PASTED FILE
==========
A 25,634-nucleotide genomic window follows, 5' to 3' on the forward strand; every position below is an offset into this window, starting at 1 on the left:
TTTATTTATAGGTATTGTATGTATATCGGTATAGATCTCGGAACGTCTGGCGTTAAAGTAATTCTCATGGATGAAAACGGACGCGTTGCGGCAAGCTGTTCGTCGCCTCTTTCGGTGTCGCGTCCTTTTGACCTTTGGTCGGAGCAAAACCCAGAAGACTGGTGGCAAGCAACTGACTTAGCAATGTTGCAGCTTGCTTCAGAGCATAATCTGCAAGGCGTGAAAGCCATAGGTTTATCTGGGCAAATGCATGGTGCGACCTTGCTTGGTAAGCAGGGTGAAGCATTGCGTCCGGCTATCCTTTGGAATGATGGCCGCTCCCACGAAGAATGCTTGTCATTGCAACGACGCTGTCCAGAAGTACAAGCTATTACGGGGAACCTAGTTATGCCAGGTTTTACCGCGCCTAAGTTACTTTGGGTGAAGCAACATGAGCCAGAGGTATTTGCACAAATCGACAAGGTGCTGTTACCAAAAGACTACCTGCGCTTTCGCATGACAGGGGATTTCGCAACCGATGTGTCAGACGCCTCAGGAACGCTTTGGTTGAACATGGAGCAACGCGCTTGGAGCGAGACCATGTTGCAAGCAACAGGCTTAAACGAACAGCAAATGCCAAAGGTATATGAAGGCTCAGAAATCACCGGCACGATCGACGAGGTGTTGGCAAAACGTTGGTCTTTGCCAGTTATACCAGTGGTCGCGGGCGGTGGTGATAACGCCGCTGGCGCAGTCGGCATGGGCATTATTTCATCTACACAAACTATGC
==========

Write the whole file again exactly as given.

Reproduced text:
A 25,634-nucleotide genomic window follows, 5' to 3' on the forward strand; every position below is an offset into this window, starting at 1 on the left:
TTTATTTATAGGTATTGTATGTATATCGGTATAGATCTCGGAACGTCTGGCGTTAAAGTAATTCTCATGGATGAAAACGGACGCGTTGCGGCAAGCTGTTCGTCGCCTCTTTCGGTGTCGCGTCCTTTTGACCTTTGGTCGGAGCAAAACCCAGAAGACTGGTGGCAAGCAACTGACTTAGCAATGTTGCAGCTTGCTTCAGAGCATAATCTGCAAGGCGTGAAAGCCATAGGTTTATCTGGGCAAATGCATGGTGCGACCTTGCTTGGTAAGCAGGGTGAAGCATTGCGTCCGGCTATCCTTTGGAATGATGGCCGCTCCCACGAAGAATGCTTGTCATTGCAACGACGCTGTCCAGAAGTACAAGCTATTACGGGGAACCTAGTTATGCCAGGTTTTACCGCGCCTAAGTTACTTTGGGTGAAGCAACATGAGCCAGAGGTATTTGCACAAATCGACAAGGTGCTGTTACCAAAAGACTACCTGCGCTTTCGCATGACAGGGGATTTCGCAACCGATGTGTCAGACGCCTCAGGAACGCTTTGGTTGAACATGGAGCAACGCGCTTGGAGCGAGACCATGTTGCAAGCAACAGGCTTAAACGAACAGCAAATGCCAAAGGTATATGAAGGCTCAGAAATCACCGGCACGATCGACGAGGTGTTGGCAAAACGTTGGTCTTTGCCAGTTATACCAGTGGTCGCGGGCGGTGGTGATAACGCCGCTGGCGCAGTCGGCATGGGCATTATTTCATCTACACAAACTATGC